Northeast Marine Terminal Co., Inc. v. Caputo
Annotate this Case
432 U.S. 249 (1977)
U.S. Supreme Court
Northeast Marine Terminal Co., Inc. v. Caputo, 432 U.S. 249 (1977)
Northeast Marine Terminal Co., Inc. v. Caputo
Argued April 18, 1977
Decided June 17, 1977
432 U.S. 249
In 1972 Congress amended the Longshoremen's and Harbor Workers' Compensation Act (Act) to extend coverage to additional workers in an attempt to avoid anomalies inherent in a system that drew lines at the water's edge by allowing compensation under the Act only to workers injured on the seaward side of a pier. The relevant sections, as so amended, broadened the definition of "navigable waters of the United States" as the required situs of a compensable injury to include
"any adjoining pier, wharf, dry dock, terminal, building way, marine railway, or other adjoining area customarily used by an employer in loading, unloading, repairing, or building a vessel,"
33 U.S.C. § 903(a) (1970 ed., Supp. V), and also modified the definition of a covered "employee" to mean
"any person engaged in maritime employment, including any longshoreman or other person engaged in longshoring operations, and any harborworker including a ship repairman, shipbuilder, and shipbreaker,"
33 U.S.C. § 902(3) (1970 ed., Supp. V). Respondent Blundo, whose job as a "checker" at a pier for petitioner International Terminal Operating Co. was to check and mark cargo being unloaded from a vessel or from a container (a large metal box resembling a truck trailer without wheels) which had been taken off a vessel, was injured when, while marking cargo "stripped" (unloaded) from a container, he slipped on some ice on the pier. Respondent Caputo, who, though a member of a regular stevedoring "gang" for another company, had been temporarily hired by petitioner Northeast Marine Terminal Co. as a terminal laborer at a pier to load and unload containers, barges, and trucks, was injured while rolling a dolly loaded with ship's cargo into a consignee's truck. Compensation awards to both respondents under the Act, as amended, were upheld by the Court of Appeals.
1. Both respondents satisfied the "status" test of eligibility for compensation, since they were both "engaged in maritime employment" and
were therefore "employees" within the meaning of § 902(3) at the time of their injuries. Pp. 432 U. S. 265-279.
(a) Congress' intent to adapt the Act to modern cargo-handling techniques, such as containerization, which have moved much of the longshoreman's work off the vessel and onto land, clearly indicates that such tasks as stripping a container are included in the category of "longshoring operations" under § 902(3), and hence it is apparent that respondent Blundo, whose task was an integral part of the unloading process as altered by the advent of containers, was a statutory "employee" when he slipped on the ice. Pp. 432 U. S. 269-271.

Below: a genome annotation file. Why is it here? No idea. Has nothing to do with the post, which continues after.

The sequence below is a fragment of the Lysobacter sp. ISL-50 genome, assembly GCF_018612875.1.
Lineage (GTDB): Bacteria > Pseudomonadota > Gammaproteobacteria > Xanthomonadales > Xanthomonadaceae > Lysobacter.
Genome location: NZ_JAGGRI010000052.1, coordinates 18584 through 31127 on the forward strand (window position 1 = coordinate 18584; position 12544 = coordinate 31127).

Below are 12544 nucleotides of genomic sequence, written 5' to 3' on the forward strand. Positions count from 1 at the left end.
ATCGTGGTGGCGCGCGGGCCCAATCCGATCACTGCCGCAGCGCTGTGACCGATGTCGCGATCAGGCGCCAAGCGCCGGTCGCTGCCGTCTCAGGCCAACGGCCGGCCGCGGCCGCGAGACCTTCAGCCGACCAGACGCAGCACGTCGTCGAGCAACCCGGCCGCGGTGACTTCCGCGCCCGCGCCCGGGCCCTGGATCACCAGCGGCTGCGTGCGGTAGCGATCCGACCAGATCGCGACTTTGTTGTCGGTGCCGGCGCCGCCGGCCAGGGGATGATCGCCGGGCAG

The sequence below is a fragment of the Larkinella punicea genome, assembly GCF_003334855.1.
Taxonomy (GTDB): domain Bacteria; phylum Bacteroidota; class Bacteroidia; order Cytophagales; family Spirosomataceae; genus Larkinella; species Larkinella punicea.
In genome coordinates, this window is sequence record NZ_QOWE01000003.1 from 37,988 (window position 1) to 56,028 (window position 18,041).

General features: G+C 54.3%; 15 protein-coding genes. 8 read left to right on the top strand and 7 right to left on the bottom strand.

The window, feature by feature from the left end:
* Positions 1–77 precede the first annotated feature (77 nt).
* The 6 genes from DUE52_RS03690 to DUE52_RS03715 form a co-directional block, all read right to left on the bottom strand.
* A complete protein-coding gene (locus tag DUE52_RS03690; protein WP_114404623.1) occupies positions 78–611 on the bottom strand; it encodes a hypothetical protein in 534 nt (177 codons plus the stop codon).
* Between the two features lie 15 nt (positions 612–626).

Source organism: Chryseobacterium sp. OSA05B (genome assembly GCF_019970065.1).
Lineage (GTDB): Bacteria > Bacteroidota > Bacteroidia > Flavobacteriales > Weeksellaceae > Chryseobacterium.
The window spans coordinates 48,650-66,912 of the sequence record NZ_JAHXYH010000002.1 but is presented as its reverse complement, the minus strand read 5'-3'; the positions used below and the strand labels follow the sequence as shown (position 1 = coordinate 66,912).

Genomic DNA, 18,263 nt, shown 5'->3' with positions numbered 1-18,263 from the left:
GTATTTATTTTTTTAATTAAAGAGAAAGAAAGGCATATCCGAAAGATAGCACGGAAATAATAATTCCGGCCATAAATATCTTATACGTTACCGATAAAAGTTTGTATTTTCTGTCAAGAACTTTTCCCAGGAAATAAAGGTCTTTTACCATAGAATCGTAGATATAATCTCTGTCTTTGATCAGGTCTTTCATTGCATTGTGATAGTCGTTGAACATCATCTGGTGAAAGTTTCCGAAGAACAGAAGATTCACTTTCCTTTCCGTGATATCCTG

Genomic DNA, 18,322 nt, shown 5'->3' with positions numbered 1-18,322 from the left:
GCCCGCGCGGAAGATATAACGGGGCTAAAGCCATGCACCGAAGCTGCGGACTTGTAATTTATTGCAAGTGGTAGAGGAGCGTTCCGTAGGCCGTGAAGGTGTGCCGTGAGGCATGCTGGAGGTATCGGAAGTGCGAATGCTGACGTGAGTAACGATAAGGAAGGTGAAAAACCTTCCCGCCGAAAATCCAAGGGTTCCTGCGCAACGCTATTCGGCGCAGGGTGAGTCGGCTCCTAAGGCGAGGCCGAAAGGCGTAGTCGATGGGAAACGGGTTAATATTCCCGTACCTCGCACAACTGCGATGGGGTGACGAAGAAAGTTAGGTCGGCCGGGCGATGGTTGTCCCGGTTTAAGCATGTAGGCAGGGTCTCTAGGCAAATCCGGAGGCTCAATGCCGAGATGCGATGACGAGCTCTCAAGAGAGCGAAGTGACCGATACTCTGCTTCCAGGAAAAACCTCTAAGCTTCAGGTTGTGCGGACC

(b) Both the text of the 1972 amendments to the Act, which focuses primarily on occupations (longshoreman, harbor worker, etc.), and their legislative history, which shows that Congress wanted a system that did not depend on the fortuitous circumstance of whether the injury occurred on land or over water, demonstrate that Congress intended to provide continuous coverage to amphibious workers such as longshoremen, who, without the amendments, would be covered for only part of their activity, and that therefore the amendments were meant to cover such a person as respondent Caputo, who as a member of a regular stevedoring gang worked either on the pier or on the ship, and who, on the day of his injury in his job as a terminal laborer, could have been assigned to a number of tasks, including stripping containers, unloading barges, and loading trucks. Pp. 432 U. S. 271-274.
(c) Respondents' coverage as "employees" under the Act cannot be defeated by the so-called "point of rest" theory, whereby longshoremen's "maritime employment" would be considered, in the case of unloading, to be taking cargo out of a vessel's hold, moving it away from the ship's side, and carrying it to its point of rest on a pier or in a terminal shed, since that theory appears nowhere in the Act, was never mentioned by Congress during the legislative process, does not comport with Congress' intent, and restricts coverage of a remedial Act designed to extend coverage. Pp. 432 U. S. 274-279.
2. The injuries of both respondents occurred on a "situs" covered by the Act. Pp. 432 U. S. 279-281.
(a) The truck that respondent Caputo was helping to load was parked inside the terminal area adjoining "navigable waters of the United States." P. 432 U. S. 279.
(b) Although respondent Blundo's injuries occurred on a pier used only for stripping and stuffing containers and for storage, rather than for loading and unloading ships, nevertheless he too satisfied the "situs" test, since the pier was located in a terminal adjoining the water, so that,
even if it is assumed that the phrase "customarily used" in § 903(a) modifies all the preceding terms, rather than only the immediately preceding term "other adjoining area," he satisfied the test by working in an "adjoining . . . terminal . . . customarily used . . . for loading [and] unloading." Pp. 432 U. S. 279-281.
544 F.2d 35, affirmed.
MARSHALL, J., delivered the opinion for a unanimous Court.
Disclaimer: Official Supreme Court case law is only found in the print version of the United States Reports. Justia case law is provided for general informational purposes only, and may not reflect current legal developments, verdicts or settlements. We make no warranties or guarantees about the accuracy, completeness, or adequacy of the information contained on this site or information linked to from this site. Please check official sources.